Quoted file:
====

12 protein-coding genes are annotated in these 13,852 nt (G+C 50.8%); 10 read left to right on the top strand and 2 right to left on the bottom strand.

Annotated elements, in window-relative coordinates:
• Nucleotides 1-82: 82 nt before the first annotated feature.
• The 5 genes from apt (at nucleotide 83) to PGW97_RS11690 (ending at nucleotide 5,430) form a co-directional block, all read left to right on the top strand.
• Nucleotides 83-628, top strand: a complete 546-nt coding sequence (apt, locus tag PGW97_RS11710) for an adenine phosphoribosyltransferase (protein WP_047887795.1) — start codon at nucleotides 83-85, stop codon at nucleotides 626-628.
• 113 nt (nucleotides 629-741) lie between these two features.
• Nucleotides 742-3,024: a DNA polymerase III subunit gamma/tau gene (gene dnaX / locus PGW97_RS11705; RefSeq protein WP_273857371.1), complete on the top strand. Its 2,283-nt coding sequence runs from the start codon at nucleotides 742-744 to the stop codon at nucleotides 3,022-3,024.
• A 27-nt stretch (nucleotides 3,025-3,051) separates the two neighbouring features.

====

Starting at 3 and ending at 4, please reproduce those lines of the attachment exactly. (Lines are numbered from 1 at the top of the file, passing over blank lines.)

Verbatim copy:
• Nucleotides 1-82: 82 nt before the first annotated feature.
• The 5 genes from apt (at nucleotide 83) to PGW97_RS11690 (ending at nucleotide 5,430) form a co-directional block, all read left to right on the top strand.